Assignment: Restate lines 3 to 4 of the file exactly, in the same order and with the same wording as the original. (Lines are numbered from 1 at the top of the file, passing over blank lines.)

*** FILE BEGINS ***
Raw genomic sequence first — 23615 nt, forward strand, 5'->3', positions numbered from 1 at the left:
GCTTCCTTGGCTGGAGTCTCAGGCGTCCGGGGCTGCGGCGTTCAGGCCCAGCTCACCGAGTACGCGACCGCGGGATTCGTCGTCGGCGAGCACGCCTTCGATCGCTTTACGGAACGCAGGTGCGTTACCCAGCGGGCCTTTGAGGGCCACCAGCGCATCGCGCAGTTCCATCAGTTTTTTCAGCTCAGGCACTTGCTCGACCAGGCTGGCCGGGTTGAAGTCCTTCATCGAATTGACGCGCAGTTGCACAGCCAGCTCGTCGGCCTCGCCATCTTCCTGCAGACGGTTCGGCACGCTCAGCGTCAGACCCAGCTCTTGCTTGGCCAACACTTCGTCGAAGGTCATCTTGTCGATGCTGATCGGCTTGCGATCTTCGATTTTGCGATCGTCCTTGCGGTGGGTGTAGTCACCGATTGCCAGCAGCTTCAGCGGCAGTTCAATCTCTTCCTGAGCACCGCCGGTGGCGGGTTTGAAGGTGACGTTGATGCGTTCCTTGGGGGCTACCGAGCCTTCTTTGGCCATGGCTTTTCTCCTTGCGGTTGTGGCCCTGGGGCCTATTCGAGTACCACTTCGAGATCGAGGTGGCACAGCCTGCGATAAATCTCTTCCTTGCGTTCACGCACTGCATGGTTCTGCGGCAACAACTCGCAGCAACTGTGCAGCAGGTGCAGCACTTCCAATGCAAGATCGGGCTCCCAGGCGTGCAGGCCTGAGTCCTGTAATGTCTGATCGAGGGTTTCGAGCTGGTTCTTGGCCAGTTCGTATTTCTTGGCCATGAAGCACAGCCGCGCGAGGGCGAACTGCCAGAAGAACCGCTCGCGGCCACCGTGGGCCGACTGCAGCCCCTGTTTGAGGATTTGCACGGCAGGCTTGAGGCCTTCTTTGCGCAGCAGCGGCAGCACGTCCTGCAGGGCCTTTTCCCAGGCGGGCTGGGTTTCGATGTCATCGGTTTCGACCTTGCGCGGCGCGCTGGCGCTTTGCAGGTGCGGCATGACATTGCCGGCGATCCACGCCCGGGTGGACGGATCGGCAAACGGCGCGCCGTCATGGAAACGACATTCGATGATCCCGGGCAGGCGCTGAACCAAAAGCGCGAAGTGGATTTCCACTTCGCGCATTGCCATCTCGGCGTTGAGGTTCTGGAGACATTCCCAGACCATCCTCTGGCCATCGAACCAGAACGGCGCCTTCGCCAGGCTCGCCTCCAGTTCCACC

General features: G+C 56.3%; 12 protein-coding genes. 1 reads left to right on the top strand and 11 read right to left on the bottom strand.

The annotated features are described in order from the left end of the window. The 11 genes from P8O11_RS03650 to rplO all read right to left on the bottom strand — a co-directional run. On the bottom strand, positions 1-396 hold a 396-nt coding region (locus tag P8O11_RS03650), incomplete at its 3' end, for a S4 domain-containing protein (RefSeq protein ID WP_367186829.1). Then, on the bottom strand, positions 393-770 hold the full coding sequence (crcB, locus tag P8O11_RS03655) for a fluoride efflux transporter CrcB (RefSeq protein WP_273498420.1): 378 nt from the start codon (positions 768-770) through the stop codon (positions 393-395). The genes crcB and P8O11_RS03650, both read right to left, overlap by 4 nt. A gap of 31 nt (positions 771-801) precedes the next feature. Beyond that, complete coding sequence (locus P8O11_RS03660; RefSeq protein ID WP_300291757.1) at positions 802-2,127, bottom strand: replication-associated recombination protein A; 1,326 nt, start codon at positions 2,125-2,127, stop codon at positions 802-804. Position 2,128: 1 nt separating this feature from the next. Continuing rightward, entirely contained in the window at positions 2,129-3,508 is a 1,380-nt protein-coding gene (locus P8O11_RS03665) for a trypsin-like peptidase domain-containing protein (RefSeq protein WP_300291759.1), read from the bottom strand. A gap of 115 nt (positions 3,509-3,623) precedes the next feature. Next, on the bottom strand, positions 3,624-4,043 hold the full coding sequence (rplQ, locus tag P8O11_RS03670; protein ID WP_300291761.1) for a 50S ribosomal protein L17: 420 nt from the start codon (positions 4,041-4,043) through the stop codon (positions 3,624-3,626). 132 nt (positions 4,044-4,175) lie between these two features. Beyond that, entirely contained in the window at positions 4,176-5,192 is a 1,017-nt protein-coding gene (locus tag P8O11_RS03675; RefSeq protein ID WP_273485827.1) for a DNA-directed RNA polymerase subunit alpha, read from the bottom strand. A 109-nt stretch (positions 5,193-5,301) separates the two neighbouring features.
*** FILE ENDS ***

General features: G+C 56.3%; 12 protein-coding genes. 1 reads left to right on the top strand and 11 read right to left on the bottom strand.

The annotated features are described in order from the left end of the window. The 11 genes from P8O11_RS03650 to rplO all read right to left on the bottom strand — a co-directional run. On the bottom strand, positions 1-396 hold a 396-nt coding region (locus tag P8O11_RS03650), incomplete at its 3' end, for a S4 domain-containing protein (RefSeq protein ID WP_367186829.1). Then, on the bottom strand, positions 393-770 hold the full coding sequence (crcB, locus tag P8O11_RS03655) for a fluoride efflux transporter CrcB (RefSeq protein WP_273498420.1): 378 nt from the start codon (positions 768-770) through the stop codon (positions 393-395). The genes crcB and P8O11_RS03650, both read right to left, overlap by 4 nt. A gap of 31 nt (positions 771-801) precedes the next feature. Beyond that, complete coding sequence (locus P8O11_RS03660; RefSeq protein ID WP_300291757.1) at positions 802-2,127, bottom strand: replication-associated recombination protein A; 1,326 nt, start codon at positions 2,125-2,127, stop codon at positions 802-804. Position 2,128: 1 nt separating this feature from the next. Continuing rightward, entirely contained in the window at positions 2,129-3,508 is a 1,380-nt protein-coding gene (locus P8O11_RS03665) for a trypsin-like peptidase domain-containing protein (RefSeq protein WP_300291759.1), read from the bottom strand. A gap of 115 nt (positions 3,509-3,623) precedes the next feature. Next, on the bottom strand, positions 3,624-4,043 hold the full coding sequence (rplQ, locus tag P8O11_RS03670; protein ID WP_300291761.1) for a 50S ribosomal protein L17: 420 nt from the start codon (positions 4,041-4,043) through the stop codon (positions 3,624-3,626). 132 nt (positions 4,044-4,175) lie between these two features. Beyond that, entirely contained in the window at positions 4,176-5,192 is a 1,017-nt protein-coding gene (locus tag P8O11_RS03675; RefSeq protein ID WP_273485827.1) for a DNA-directed RNA polymerase subunit alpha, read from the bottom strand. A 109-nt stretch (positions 5,193-5,301) separates the two neighbouring features.